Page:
Let’s take an example. Winzer Corporation, a modestly-sized industrial parts supplier, cut inventory by $1 million, or about 10%, within just five months of implementing a new forecasting & supply planning system (Full Disclosure: Winzer implemented our solution, Vanguard Forecast Server). The company’s fill-rate stability meanwhile increased across all warehouses. And these gains were modest as compared to those of larger, more complex organizations.
Large inventory carriers such as distributors and make-to-stock manufacturers typically reduce finished-goods inventory by 10% to 25% within nine months of forecast implementation, according to multiple industry reports. That’s a one-time boost to the bottom line plus a lasting transfer from safety stock to working cash. These same companies meanwhile maintain or boost customer service levels. The result is goodwill and topline revenue growth, plus savings and bottom line growth from optimized inventory holding and replenishment decisions. Even manufacturers with partly or predominantly make-to-order operations can realize double-digit returns. Some start with a statistical demand forecast for finished goods and then explode that backwards into required inputs and resources. This can optimize raw-materials inventory, staffing, and equipment usage.
Additional gains come as system stakeholders share knowledge and insights, further refining these forecasts. The results include streamlined supply-chain and fulfillment processes, lower operating costs, and improved customer service, revenue, and profit.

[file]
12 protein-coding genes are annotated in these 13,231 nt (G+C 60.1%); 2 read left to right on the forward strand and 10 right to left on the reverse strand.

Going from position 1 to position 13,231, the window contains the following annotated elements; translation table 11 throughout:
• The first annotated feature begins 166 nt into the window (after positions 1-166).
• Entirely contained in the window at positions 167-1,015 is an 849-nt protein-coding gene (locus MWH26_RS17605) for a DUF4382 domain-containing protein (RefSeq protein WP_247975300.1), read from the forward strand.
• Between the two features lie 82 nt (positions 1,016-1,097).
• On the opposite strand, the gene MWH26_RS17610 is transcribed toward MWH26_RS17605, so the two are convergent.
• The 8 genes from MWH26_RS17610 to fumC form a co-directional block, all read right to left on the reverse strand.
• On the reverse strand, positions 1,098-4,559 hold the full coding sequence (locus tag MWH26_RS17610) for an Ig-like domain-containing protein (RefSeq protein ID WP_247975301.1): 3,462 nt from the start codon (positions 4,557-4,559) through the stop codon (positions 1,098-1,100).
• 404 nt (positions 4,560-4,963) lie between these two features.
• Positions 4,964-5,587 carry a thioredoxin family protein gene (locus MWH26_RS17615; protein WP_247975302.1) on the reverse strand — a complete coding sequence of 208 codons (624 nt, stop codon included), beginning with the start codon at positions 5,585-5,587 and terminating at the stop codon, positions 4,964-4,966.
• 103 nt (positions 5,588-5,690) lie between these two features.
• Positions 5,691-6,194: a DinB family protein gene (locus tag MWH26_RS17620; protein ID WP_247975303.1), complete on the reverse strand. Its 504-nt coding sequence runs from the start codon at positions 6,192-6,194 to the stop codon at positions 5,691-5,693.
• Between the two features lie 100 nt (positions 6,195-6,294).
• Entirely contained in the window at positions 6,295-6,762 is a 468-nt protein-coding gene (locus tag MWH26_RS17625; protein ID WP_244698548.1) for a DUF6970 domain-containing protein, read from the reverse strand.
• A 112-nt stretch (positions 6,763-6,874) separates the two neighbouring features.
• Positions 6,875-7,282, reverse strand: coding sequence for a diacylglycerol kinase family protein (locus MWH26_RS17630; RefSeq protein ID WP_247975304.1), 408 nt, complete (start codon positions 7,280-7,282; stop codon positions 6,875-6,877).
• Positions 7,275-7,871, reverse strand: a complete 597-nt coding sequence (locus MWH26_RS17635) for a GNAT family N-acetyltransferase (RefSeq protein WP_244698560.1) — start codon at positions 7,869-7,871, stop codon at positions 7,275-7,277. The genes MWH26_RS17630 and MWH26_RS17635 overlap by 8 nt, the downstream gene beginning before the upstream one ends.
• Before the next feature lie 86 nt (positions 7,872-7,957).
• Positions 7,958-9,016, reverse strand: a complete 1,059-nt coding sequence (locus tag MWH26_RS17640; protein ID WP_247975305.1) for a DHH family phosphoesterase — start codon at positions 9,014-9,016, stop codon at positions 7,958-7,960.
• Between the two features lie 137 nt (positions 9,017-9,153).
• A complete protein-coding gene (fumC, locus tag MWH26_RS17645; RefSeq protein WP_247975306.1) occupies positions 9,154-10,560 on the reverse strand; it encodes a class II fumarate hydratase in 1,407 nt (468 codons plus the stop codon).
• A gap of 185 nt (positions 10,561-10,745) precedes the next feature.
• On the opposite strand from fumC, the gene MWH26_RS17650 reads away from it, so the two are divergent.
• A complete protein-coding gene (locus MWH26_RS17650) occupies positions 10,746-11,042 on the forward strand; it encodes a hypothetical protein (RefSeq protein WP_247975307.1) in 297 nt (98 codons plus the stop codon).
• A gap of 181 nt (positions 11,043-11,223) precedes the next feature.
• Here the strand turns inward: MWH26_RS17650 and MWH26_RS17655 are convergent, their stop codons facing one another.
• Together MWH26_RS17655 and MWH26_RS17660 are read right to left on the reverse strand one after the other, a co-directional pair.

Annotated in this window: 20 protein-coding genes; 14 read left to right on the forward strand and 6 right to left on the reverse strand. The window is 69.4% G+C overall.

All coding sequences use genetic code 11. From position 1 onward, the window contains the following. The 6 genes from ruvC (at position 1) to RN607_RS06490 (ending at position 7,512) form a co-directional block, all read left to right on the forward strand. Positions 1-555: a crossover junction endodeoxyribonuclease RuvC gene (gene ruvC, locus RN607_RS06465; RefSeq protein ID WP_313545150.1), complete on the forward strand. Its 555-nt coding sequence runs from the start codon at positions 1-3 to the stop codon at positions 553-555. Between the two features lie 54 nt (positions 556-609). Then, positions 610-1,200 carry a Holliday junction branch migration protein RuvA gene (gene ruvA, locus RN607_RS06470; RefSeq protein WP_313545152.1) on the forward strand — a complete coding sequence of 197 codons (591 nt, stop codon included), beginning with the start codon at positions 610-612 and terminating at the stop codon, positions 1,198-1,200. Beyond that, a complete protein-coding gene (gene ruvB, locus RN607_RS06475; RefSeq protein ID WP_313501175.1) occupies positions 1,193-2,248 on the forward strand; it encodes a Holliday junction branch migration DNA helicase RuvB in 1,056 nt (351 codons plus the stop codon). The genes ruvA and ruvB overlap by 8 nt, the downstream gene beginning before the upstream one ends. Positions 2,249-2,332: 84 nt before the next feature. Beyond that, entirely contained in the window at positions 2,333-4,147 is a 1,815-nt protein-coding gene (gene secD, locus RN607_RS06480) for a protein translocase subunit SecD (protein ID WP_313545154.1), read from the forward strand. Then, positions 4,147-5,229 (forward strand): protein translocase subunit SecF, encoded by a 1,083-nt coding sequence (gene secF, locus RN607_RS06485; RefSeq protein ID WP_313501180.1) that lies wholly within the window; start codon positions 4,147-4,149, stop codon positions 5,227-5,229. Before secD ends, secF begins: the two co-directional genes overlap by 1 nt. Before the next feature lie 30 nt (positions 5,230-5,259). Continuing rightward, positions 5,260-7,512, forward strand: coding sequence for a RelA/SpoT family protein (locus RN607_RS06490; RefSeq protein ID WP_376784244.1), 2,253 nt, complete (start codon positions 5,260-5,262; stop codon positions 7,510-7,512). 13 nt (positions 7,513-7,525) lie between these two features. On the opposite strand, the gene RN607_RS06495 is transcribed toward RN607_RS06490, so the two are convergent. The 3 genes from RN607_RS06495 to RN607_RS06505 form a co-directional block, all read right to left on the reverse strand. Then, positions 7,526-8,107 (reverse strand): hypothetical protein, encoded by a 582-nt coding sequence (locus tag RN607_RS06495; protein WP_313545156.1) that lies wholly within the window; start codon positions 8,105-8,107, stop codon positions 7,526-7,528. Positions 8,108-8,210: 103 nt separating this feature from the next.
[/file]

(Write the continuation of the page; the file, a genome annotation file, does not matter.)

Lastly, there are other benefits that may emerge outside of supply planning, such as the ability to redeploy high-value knowledge workers from forecast preparation to other high-value pursuits, or improved project and capital management, mostly from better informed financial planning.
In many ways, forecasting & planning software is the perfect complement to larger investments in ERP and other data-management and execution systems.
ERP systems are the operational and transactional backbones of the modern enterprise. They execute and log transactions, cut down on desktop spreadsheet management, consolidate and report financials, and provide excellent web-based computing environments and historical reporting. But, ERP systems are neither designed nor intended to transform forecast accuracy or provide comprehensive what-if analyses. These capabilities are the reason for dedicated, analytics-driven, forecasting and planning applications – again, the perfect complement to ERP, investment-wise as well as functionally.
For one, forecasting & planning software can begin delivering hard returns immediately, especially with respect to supply planning. Additionally, top-tier forecasting & planning systems integrate with ERP to create value in ways that ERP alone cannot, such as determining optimal service levels, safety stock, reorder points, and order quantities.
Both of these values provide front-end lift to the ERP investment, which by itself has a much longer, multi-year payback horizon.